Human trafficking affects individuals across the world, including here in the United States and is regarded as one of the most pressing human rights issues of our time. Human trafficking affects every community across age, gender, ethnicity, and socio-economic backgrounds.
The National Human Trafficking Hotline connects victims and survivors of sex and labor trafficking with services and supports to get help and stay safe. The National Hotline also receives tips about potential situations of sex and labor trafficking and facilitates reporting that information to the appropriate authorities in certain cases.
The toll-free phone and SMS text lines and live online chat function are available 24 hours a day, 7 days a week, 365 days a year. Help is available in English or Spanish, or in more than 200 additional languages through an on-call interpreter.
Hearing and speech-impaired individuals can contact the Hotline by dialing 711, the free national access number that connects to Telecommunications Relay Services (TRS).
The National Hotline serves all individuals who reach out for our services regardless of race, ethnicity, gender, gender identity, age, religion, national origin, sexual orientation, disability, or any other factor protected by local, state, or federal law.
Correspondence with the National Hotline is confidential and you may request assistance or report a tip anonymously.
Trained Anti-Trafficking Hotline Advocates and supervisory staff provide assistance to victims in crisis through safety planning, emotional support and/or immediate connections to emergency services through our network of trained service providers and law enforcement partners. The staff is focused on supporting victims and survivors and is unfortunately not available to assist in research or respond to general questions about human trafficking.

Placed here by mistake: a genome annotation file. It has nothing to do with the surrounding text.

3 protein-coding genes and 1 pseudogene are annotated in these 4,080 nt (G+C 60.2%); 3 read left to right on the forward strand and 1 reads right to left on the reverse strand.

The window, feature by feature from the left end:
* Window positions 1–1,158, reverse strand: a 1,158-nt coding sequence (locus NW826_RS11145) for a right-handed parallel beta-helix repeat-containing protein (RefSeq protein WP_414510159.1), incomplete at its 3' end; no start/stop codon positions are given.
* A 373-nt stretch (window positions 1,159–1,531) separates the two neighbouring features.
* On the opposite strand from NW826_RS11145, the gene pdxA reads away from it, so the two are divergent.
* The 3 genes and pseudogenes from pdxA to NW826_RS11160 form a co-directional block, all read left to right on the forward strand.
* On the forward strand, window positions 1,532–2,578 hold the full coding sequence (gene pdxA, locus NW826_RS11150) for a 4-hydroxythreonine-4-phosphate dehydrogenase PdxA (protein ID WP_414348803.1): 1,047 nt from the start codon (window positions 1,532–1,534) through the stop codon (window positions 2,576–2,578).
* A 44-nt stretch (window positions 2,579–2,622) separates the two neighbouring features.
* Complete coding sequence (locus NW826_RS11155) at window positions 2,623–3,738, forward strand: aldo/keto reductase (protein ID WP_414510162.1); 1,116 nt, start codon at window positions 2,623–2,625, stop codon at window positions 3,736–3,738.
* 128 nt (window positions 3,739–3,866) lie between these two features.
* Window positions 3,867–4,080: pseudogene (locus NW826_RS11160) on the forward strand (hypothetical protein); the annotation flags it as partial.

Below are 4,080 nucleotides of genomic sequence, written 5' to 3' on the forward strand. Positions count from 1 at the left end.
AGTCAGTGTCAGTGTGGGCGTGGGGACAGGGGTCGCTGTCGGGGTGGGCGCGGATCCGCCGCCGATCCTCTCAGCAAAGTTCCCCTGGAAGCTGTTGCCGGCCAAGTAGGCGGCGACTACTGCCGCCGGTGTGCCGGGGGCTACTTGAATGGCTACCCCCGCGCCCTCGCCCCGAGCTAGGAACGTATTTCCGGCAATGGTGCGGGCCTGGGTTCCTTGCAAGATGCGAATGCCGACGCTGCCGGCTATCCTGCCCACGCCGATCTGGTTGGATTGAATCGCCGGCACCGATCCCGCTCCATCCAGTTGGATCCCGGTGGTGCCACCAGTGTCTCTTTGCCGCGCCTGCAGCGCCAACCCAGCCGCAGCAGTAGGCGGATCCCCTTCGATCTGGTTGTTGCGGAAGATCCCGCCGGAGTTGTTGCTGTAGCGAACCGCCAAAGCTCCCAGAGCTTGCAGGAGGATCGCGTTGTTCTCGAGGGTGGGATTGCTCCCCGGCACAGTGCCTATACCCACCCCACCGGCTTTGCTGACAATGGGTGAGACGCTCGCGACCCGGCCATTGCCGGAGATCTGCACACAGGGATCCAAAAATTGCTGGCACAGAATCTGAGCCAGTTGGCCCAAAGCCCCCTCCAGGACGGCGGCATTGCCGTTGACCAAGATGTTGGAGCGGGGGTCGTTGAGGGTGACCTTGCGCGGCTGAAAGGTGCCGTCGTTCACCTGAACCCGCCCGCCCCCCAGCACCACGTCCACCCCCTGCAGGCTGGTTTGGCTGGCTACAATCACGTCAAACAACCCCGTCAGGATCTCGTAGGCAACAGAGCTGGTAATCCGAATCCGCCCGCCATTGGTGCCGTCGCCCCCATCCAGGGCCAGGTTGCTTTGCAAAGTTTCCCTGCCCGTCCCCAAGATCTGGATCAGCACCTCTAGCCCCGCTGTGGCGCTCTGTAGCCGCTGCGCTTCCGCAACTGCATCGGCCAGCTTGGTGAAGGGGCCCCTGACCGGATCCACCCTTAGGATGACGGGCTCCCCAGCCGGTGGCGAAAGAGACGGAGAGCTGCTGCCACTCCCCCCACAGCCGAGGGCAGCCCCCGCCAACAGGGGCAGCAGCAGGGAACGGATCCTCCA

The process begins with a careful trafficking assessment to determine possible next steps. These might include but are not necessarily limited to:
Follow-up call with the caller for additional information or to coordinate next steps (with caller's consent);
Report to our designated law enforcement partners for investigation;
Coordinate with law enforcement and/or service provider partners for emergency assistance; and/or
Referral or live transfer to our service provider partners to ensure victim service needs are met.
The National Hotline supports victims’ right to choose what those next steps might be, including whether or not to access services or report information to law enforcement. Except in situations involving potential abuse of a minor or if we believe a person is in imminent danger, the National Hotline will not take action without the consent of the person in the situation.
Frequently requested service referrals include case management, shelter, transportation, legal services, mental health and counseling services, and much more. Referrals and assistance are available to all survivors of human trafficking regardless of whether or not the need is urgent.
Human trafficking is a form of modern-day slavery in which traffickers use force, fraud, or coercion to control victims for the purpose of engaging in commercial sex acts or labor services against his/her will.
Sex trafficking has been found in a wide variety of venues within the sex industry, including residential brothels, escort services, fake massage businesses, strip clubs, and street prostitution.
Labor trafficking has been found in diverse labor settings including, domestic work, small businesses, large farms, and factories.